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Vascular pathology, in the form of angiogenesis, is important in the perpetuation of rheumatoid arthritis (RA) and, in the form of endothelial dysfunction, contributes to associated cardiovascular co-morbidity. Emerging evidence suggests that TNFalpha blockade may modify vascular pathology in RA. Serum concentrations of vascular endothelial growth factor (VEGF), a potent endothelial cell-specific growth factor that is up-regulated by pro-inflammatory cytokines and by hypoxia, are elevated in RA and correlate with disease activity. Serum levels of VEGF at first presentation in RA predict radiographic progression of the disease over the subsequent year. Power Doppler ultrasonography is a sensitive method for demonstrating the presence of blood flow in small vessels and the vascular signal correlates with histopathological quantification of the vascular density of synovial tissue. Recent data indicate that high-frequency ultrasound and power Doppler are sensitive tools for evaluation of disease activity and assessment of response to therapy. Power Doppler imaging may also have the potential to predict those patients most at risk of accelerated joint destruction. However, much work has yet to be done to standardize the use of these imaging technologies.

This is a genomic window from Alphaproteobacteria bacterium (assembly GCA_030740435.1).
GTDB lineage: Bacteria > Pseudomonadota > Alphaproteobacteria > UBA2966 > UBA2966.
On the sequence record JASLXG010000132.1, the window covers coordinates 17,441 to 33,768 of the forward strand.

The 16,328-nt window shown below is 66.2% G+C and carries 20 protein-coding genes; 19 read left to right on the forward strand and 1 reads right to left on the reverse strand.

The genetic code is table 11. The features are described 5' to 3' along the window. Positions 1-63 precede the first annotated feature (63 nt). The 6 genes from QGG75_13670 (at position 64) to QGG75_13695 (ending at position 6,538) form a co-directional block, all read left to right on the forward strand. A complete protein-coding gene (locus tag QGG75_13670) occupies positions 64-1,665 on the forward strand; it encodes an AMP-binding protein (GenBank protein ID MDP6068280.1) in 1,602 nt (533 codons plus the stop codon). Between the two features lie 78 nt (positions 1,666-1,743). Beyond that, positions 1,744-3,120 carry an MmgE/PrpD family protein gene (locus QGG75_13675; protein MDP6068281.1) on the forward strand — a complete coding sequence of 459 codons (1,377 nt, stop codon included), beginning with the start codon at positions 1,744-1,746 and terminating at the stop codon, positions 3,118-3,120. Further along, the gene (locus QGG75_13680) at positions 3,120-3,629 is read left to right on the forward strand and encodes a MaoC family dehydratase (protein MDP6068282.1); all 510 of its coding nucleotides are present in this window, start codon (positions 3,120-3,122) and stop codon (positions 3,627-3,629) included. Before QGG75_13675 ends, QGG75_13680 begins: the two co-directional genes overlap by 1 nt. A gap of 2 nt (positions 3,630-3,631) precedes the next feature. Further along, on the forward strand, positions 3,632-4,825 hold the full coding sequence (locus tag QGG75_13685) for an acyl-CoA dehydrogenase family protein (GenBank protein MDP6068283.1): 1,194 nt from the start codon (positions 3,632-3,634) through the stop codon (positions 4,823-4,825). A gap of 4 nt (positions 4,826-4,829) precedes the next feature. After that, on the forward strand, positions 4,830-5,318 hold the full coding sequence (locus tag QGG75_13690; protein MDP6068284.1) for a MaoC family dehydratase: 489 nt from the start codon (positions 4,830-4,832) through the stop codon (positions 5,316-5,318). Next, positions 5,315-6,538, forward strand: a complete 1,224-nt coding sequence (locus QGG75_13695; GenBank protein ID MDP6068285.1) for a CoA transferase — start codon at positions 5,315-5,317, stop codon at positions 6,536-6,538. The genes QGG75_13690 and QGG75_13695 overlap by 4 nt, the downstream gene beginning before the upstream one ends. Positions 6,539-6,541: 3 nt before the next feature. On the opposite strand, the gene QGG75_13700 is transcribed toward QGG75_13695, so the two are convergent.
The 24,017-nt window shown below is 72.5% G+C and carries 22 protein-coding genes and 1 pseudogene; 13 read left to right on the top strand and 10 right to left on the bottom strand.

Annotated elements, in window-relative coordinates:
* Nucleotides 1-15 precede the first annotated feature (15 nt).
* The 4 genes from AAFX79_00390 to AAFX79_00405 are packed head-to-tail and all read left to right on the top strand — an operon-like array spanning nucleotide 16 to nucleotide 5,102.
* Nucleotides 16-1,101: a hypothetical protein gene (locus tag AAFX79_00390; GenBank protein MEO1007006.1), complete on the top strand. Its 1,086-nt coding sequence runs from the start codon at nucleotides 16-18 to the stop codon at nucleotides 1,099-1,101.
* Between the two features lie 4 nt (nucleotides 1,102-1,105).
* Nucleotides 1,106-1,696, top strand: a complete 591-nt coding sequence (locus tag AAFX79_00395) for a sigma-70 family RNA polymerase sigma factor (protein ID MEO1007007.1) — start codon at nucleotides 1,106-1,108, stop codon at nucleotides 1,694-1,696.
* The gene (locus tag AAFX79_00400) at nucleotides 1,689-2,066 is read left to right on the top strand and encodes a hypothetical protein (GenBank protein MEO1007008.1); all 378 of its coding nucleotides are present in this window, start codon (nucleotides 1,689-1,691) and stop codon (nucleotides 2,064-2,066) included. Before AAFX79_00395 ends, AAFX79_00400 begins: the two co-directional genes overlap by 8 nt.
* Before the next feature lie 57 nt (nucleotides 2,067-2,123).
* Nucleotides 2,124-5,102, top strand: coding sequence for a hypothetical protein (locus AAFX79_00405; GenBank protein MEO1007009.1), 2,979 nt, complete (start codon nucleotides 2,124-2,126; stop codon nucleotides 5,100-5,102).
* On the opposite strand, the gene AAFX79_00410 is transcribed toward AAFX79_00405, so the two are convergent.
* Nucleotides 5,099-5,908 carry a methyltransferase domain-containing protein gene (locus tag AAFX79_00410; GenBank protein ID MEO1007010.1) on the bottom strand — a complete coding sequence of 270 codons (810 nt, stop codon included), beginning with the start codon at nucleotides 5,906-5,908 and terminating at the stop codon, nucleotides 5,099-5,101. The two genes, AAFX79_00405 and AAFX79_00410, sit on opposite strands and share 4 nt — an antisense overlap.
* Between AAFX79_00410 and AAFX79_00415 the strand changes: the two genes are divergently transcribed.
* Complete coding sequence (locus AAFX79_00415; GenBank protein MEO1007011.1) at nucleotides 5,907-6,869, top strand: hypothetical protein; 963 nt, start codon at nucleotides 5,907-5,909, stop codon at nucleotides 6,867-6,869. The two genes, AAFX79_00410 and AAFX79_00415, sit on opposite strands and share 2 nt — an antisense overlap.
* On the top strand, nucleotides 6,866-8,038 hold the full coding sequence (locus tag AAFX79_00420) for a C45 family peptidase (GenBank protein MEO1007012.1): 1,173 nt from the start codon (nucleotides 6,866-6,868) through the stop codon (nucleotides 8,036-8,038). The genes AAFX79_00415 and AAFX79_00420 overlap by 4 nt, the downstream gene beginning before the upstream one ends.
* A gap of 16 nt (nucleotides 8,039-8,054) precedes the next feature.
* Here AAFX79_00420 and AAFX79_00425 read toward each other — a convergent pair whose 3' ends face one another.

Original publication




Journal article


Rheumatology (oxford)

Publication Date





721 - 728


Arthritis, Rheumatoid, Biomarkers, Endothelium, Humans, Neovascularization, Pathologic, Prognosis, Synovial Membrane, Tumor Necrosis Factor-alpha, Ultrasonography, Doppler, Vascular Endothelial Growth Factors